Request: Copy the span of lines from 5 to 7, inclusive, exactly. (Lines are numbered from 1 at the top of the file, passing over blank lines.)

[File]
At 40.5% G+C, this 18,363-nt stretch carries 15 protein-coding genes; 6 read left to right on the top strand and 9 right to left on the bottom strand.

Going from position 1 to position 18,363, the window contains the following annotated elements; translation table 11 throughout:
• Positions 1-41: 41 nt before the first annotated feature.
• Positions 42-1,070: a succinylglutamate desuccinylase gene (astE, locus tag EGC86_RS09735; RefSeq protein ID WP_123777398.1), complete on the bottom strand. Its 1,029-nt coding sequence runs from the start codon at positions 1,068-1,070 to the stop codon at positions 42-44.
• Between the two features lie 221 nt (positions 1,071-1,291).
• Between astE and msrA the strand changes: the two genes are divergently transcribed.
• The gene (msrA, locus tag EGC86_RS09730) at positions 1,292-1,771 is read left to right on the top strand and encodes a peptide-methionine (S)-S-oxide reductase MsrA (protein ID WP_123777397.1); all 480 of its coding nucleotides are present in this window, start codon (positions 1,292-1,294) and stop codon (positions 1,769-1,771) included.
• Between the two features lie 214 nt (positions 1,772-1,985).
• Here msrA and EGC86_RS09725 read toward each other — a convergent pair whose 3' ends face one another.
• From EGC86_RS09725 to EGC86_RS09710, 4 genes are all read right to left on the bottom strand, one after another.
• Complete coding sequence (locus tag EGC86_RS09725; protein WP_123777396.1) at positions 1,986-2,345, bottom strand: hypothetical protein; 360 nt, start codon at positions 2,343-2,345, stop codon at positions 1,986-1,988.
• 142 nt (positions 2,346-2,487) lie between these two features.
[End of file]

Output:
• Between the two features lie 221 nt (positions 1,071-1,291).
• Between astE and msrA the strand changes: the two genes are divergently transcribed.
• The gene (msrA, locus tag EGC86_RS09730) at positions 1,292-1,771 is read left to right on the top strand and encodes a peptide-methionine (S)-S-oxide reductase MsrA (protein ID WP_123777397.1); all 480 of its coding nucleotides are present in this window, start codon (positions 1,292-1,294) and stop codon (positions 1,769-1,771) included.